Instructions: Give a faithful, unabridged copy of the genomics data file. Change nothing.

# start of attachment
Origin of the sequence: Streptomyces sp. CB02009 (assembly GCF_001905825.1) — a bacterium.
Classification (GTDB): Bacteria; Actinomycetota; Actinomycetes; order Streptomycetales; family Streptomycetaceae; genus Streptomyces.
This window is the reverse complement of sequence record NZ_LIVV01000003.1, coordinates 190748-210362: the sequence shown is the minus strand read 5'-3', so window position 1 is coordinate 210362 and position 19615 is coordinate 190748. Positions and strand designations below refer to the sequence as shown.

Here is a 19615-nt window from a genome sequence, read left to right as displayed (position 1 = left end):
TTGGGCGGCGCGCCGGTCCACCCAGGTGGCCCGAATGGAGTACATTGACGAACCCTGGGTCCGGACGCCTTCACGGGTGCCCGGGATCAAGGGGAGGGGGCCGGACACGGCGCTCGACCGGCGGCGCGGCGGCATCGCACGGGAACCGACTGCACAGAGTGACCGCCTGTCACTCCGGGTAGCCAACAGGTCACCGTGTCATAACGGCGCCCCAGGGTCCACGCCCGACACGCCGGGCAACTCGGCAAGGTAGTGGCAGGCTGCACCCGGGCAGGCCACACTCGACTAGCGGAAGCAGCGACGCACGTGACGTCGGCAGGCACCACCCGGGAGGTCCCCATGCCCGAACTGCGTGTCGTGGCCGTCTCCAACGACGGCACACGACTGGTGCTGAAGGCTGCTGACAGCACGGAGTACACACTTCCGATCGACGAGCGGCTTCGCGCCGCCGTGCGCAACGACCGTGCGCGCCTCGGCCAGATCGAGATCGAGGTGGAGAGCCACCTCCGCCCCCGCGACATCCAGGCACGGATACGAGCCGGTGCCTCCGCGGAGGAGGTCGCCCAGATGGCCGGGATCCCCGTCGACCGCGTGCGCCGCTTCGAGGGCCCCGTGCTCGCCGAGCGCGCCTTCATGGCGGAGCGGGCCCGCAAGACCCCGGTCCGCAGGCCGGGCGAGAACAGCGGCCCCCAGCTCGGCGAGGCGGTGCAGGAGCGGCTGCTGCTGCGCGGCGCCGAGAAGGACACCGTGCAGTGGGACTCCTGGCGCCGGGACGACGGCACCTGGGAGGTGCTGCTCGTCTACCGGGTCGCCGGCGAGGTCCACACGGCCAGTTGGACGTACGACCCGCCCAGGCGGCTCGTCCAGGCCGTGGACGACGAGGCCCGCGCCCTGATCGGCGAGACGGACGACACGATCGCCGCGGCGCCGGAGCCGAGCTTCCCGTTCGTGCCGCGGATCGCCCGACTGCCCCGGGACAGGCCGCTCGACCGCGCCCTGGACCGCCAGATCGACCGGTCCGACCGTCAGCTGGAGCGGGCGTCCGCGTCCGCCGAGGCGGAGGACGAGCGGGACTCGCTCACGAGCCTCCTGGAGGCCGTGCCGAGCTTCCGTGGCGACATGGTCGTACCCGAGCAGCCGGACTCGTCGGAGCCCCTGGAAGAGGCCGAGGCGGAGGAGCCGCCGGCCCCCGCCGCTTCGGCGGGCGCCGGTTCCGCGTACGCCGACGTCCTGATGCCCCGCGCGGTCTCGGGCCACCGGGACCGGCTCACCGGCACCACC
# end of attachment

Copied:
Origin of the sequence: Streptomyces sp. CB02009 (assembly GCF_001905825.1) — a bacterium.
Classification (GTDB): Bacteria; Actinomycetota; Actinomycetes; order Streptomycetales; family Streptomycetaceae; genus Streptomyces.
This window is the reverse complement of sequence record NZ_LIVV01000003.1, coordinates 190748-210362: the sequence shown is the minus strand read 5'-3', so window position 1 is coordinate 210362 and position 19615 is coordinate 190748. Positions and strand designations below refer to the sequence as shown.

Here is a 19615-nt window from a genome sequence, read left to right as displayed (position 1 = left end):
TTGGGCGGCGCGCCGGTCCACCCAGGTGGCCCGAATGGAGTACATTGACGAACCCTGGGTCCGGACGCCTTCACGGGTGCCCGGGATCAAGGGGAGGGGGCCGGACACGGCGCTCGACCGGCGGCGCGGCGGCATCGCACGGGAACCGACTGCACAGAGTGACCGCCTGTCACTCCGGGTAGCCAACAGGTCACCGTGTCATAACGGCGCCCCAGGGTCCACGCCCGACACGCCGGGCAACTCGGCAAGGTAGTGGCAGGCTGCACCCGGGCAGGCCACACTCGACTAGCGGAAGCAGCGACGCACGTGACGTCGGCAGGCACCACCCGGGAGGTCCCCATGCCCGAACTGCGTGTCGTGGCCGTCTCCAACGACGGCACACGACTGGTGCTGAAGGCTGCTGACAGCACGGAGTACACACTTCCGATCGACGAGCGGCTTCGCGCCGCCGTGCGCAACGACCGTGCGCGCCTCGGCCAGATCGAGATCGAGGTGGAGAGCCACCTCCGCCCCCGCGACATCCAGGCACGGATACGAGCCGGTGCCTCCGCGGAGGAGGTCGCCCAGATGGCCGGGATCCCCGTCGACCGCGTGCGCCGCTTCGAGGGCCCCGTGCTCGCCGAGCGCGCCTTCATGGCGGAGCGGGCCCGCAAGACCCCGGTCCGCAGGCCGGGCGAGAACAGCGGCCCCCAGCTCGGCGAGGCGGTGCAGGAGCGGCTGCTGCTGCGCGGCGCCGAGAAGGACACCGTGCAGTGGGACTCCTGGCGCCGGGACGACGGCACCTGGGAGGTGCTGCTCGTCTACCGGGTCGCCGGCGAGGTCCACACGGCCAGTTGGACGTACGACCCGCCCAGGCGGCTCGTCCAGGCCGTGGACGACGAGGCCCGCGCCCTGATCGGCGAGACGGACGACACGATCGCCGCGGCGCCGGAGCCGAGCTTCCCGTTCGTGCCGCGGATCGCCCGACTGCCCCGGGACAGGCCGCTCGACCGCGCCCTGGACCGCCAGATCGACCGGTCCGACCGTCAGCTGGAGCGGGCGTCCGCGTCCGCCGAGGCGGAGGACGAGCGGGACTCGCTCACGAGCCTCCTGGAGGCCGTGCCGAGCTTCCGTGGCGACATGGTCGTACCCGAGCAGCCGGACTCGTCGGAGCCCCTGGAAGAGGCCGAGGCGGAGGAGCCGCCGGCCCCCGCCGCTTCGGCGGGCGCCGGTTCCGCGTACGCCGACGTCCTGATGCCCCGCGCGGTCTCGGGCCACCGGGACCGGCTCACCGGCACCACC